Foreclosure Assistance Deadline Nears: How Will the Market React?
One of the primary goals of the Obama administration over the last two years has been to shore up the fractured and falling real estate market and help millions of Americans prevent foreclosures – the same foreclosures that have helped to sink housing prices year over year since 2007.
One program toward that solution – the Emergency Homeowners’ Loan Program – is set to end shortly, with the July 22nd deadline for pre-applicant screening worksheets merely one day away.
The program was designed to offer a zero-interest bridge loan for distressed property owners that is ultimately forgivable - which basically amounts to free money up to $50,000 to pay mortgage loans provided the homeowner meets the rules of the program. (A small percentage, based on income and other considerations, has to be repaid for two years.)
It sounds nice in theory, but the funds were only appropriated for a certain period of time. The deadline for applying is July 22nd – tomorrow – and there is no indication that the money will come close to being entirely allocated, due to a lack of knowledge and, in some areas, interest in the program.
How will the market handle the ramifications of this deadline and the program itself?
It is true that loan modification programs do provide some sort of tangible assistance to distressed property owners, which helps in delaying or preventing foreclosures. This in theory translates into a boost for the economy and the market because fewer foreclosures mean higher home prices (because foreclosures tend to depress surrounding home values).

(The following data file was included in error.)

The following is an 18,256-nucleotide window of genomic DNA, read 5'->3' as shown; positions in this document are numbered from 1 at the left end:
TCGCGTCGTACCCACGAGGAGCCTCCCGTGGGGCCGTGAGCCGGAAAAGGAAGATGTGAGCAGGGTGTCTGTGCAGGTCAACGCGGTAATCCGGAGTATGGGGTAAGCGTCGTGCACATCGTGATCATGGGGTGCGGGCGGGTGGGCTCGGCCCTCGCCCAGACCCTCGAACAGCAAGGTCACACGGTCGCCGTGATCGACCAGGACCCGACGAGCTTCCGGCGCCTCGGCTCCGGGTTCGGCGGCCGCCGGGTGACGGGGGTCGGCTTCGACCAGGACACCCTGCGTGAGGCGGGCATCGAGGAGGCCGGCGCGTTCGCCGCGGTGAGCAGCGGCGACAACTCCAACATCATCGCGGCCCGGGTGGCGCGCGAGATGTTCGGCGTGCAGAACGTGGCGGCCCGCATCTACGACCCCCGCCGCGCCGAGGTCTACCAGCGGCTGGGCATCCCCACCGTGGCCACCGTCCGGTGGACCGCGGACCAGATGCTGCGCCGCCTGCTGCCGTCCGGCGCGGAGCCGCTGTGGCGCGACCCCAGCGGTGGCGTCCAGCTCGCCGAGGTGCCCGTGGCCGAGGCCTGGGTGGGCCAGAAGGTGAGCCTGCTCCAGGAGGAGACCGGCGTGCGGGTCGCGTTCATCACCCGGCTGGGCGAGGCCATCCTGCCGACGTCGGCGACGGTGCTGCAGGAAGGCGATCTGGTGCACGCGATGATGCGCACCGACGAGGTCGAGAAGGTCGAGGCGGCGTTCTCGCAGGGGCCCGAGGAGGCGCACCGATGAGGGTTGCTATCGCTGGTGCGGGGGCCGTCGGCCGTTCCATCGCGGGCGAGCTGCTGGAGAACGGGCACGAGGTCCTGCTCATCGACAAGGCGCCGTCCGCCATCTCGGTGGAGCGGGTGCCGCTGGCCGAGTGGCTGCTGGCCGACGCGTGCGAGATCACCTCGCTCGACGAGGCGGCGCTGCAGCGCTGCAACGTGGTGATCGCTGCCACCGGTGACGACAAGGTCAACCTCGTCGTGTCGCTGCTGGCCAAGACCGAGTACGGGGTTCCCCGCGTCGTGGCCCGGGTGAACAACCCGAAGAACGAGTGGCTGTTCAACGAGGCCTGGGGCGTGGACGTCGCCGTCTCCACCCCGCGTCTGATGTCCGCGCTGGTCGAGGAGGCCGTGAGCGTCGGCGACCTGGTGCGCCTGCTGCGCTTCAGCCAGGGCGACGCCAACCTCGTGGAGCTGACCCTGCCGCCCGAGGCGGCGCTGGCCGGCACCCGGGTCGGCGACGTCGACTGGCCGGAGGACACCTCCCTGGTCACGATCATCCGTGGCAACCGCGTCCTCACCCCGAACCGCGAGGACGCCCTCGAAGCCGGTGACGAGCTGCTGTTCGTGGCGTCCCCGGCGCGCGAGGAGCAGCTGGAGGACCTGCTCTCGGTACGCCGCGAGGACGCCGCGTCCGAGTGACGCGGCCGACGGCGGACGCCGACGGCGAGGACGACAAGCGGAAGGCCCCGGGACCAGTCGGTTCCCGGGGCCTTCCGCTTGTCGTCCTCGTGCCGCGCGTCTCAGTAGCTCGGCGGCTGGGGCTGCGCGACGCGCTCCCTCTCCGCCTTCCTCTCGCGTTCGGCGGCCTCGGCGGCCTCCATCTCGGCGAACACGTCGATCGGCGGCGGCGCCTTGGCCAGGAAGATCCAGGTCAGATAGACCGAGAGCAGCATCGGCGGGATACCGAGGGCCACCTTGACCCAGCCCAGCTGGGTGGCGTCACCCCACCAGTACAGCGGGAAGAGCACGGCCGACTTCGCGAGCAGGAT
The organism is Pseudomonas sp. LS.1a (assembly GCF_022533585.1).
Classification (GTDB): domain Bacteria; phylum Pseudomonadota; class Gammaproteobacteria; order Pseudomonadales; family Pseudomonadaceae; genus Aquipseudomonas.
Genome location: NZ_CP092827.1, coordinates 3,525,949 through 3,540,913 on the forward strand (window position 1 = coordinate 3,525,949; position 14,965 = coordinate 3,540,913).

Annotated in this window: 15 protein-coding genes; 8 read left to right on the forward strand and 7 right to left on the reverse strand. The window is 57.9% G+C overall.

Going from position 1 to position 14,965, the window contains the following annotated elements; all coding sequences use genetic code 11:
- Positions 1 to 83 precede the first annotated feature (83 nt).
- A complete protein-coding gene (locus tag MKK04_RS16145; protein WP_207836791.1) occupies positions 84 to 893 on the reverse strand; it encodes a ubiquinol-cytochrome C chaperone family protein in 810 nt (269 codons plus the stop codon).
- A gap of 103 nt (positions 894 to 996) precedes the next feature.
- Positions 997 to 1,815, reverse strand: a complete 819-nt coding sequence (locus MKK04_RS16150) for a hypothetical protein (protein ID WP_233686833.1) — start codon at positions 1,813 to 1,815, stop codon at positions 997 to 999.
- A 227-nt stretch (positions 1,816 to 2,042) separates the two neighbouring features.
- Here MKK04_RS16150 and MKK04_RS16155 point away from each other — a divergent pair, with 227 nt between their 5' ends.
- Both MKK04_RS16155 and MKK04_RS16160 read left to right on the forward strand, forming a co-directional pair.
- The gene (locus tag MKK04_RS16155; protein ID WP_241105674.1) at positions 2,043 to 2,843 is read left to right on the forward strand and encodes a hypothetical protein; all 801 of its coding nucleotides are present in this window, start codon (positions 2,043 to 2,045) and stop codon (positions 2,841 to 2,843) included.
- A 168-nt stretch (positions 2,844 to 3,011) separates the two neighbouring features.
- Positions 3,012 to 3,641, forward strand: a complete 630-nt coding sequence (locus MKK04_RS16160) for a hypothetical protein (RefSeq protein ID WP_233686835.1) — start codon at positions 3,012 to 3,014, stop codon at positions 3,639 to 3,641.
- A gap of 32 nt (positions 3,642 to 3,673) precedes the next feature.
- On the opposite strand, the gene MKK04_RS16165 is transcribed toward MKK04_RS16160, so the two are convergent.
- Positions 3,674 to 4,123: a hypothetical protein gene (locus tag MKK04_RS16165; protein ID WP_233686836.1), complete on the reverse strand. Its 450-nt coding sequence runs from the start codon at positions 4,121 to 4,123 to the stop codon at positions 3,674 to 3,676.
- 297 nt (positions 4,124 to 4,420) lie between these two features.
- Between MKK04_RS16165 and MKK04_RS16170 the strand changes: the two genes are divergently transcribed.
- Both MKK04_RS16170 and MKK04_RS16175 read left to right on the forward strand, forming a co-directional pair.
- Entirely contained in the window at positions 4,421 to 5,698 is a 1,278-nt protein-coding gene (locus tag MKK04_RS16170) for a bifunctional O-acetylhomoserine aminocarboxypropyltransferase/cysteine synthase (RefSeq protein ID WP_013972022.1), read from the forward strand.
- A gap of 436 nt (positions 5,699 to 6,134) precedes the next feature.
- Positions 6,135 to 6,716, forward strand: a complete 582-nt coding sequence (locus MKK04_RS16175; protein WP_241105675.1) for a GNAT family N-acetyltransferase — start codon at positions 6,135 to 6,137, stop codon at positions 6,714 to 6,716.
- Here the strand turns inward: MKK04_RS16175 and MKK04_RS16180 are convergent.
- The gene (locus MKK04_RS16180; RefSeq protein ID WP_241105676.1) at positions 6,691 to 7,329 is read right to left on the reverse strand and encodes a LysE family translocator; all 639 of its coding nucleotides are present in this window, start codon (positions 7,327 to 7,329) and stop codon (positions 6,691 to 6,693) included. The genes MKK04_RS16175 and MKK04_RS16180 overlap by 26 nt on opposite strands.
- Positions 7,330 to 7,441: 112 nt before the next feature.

Of course, the impact of EHLP will be marginal because it is not as expansive or widespread as it needs to be. Analysts expect only 1,500 homeowners to take advantage of the program, with an average loan of approximately $35,000. That is not enough of an impact to substantially change the status quo.
In fact, because EHLP will ultimately fail to cause the broad, substantive impact on the housing market that was intended, it could perversely dissuade buyers from entering the market at all – which would only serve to make the housing market worse.
With low home prices, an abundance of discounted foreclosures, REOs, and short sales, and rock-bottom interest rates, buyers have all the incentives in the world to enter the market and create a position. The presence of EHLP is too limited to make much of a difference to the market, so buyers should not worry themselves about any possible negative effects.
The market is primed for an influx of buyers and investors looking to stake out a profitable position with tremendous upside, and that time is now.